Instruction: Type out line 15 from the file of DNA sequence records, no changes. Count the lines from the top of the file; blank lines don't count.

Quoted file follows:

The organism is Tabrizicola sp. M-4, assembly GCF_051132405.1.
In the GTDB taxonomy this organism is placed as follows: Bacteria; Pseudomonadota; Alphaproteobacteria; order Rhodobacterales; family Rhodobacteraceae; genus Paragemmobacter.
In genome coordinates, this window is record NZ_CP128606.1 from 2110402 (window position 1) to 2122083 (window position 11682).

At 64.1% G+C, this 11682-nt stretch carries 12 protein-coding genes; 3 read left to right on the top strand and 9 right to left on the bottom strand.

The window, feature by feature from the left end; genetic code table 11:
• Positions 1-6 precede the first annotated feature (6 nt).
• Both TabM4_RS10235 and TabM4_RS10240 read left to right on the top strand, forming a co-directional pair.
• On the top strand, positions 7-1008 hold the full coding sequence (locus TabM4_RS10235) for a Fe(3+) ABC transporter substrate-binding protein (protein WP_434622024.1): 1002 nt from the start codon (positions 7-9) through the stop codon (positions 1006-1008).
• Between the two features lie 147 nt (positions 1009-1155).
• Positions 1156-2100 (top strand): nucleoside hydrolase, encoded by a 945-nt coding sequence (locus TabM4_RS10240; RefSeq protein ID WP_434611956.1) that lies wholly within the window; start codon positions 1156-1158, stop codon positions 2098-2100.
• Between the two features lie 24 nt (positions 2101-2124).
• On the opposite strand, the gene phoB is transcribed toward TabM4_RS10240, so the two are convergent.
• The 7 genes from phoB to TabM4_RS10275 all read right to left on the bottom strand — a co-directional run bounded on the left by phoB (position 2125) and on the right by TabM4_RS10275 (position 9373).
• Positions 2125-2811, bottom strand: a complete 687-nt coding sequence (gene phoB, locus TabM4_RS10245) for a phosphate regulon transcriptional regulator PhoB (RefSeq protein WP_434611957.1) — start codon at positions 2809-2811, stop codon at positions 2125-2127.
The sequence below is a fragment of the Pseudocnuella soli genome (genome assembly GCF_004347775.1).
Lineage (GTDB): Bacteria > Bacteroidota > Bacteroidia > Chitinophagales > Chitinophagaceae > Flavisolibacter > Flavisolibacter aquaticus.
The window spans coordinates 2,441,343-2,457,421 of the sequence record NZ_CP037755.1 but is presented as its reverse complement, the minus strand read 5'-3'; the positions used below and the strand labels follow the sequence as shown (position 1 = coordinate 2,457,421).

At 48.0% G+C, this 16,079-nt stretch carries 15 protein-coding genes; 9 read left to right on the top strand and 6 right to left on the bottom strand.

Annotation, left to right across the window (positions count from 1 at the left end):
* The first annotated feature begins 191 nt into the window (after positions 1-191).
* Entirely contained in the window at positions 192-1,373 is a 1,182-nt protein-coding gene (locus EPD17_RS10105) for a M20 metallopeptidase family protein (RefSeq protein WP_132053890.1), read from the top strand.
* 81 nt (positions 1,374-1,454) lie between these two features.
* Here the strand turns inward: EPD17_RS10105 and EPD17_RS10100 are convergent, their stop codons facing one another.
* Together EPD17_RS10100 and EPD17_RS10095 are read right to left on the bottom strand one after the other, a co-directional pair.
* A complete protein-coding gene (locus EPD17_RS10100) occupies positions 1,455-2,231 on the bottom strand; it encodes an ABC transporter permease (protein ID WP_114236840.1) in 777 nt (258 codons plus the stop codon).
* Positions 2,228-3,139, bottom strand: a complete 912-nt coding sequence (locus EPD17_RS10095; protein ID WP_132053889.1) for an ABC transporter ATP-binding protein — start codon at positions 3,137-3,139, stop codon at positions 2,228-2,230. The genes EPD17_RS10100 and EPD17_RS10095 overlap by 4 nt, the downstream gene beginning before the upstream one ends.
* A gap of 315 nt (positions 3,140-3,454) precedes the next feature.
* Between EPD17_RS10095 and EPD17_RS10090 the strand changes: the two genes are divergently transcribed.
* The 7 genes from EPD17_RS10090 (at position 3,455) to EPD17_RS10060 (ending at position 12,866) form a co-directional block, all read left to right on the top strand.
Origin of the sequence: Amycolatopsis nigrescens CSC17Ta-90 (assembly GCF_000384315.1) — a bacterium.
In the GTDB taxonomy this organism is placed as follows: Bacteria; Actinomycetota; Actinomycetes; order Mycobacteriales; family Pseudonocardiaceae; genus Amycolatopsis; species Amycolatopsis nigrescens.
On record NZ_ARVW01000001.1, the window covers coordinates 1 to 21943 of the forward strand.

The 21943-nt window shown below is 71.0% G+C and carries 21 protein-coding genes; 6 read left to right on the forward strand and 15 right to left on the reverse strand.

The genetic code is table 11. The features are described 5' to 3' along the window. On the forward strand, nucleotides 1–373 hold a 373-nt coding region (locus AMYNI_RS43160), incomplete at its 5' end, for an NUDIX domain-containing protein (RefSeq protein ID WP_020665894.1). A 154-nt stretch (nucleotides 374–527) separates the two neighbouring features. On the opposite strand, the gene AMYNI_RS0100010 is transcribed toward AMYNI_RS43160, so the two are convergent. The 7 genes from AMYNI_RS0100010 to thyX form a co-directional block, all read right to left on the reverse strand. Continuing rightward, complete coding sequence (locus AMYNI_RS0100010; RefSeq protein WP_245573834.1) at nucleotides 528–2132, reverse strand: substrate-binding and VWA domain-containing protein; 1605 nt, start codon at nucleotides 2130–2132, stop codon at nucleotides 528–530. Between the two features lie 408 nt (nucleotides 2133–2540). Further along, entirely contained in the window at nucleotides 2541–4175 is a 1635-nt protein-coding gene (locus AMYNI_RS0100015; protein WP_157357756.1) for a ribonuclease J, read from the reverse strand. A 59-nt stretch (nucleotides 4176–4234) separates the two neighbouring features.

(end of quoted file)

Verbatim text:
The sequence below is a fragment of the Pseudocnuella soli genome (genome assembly GCF_004347775.1).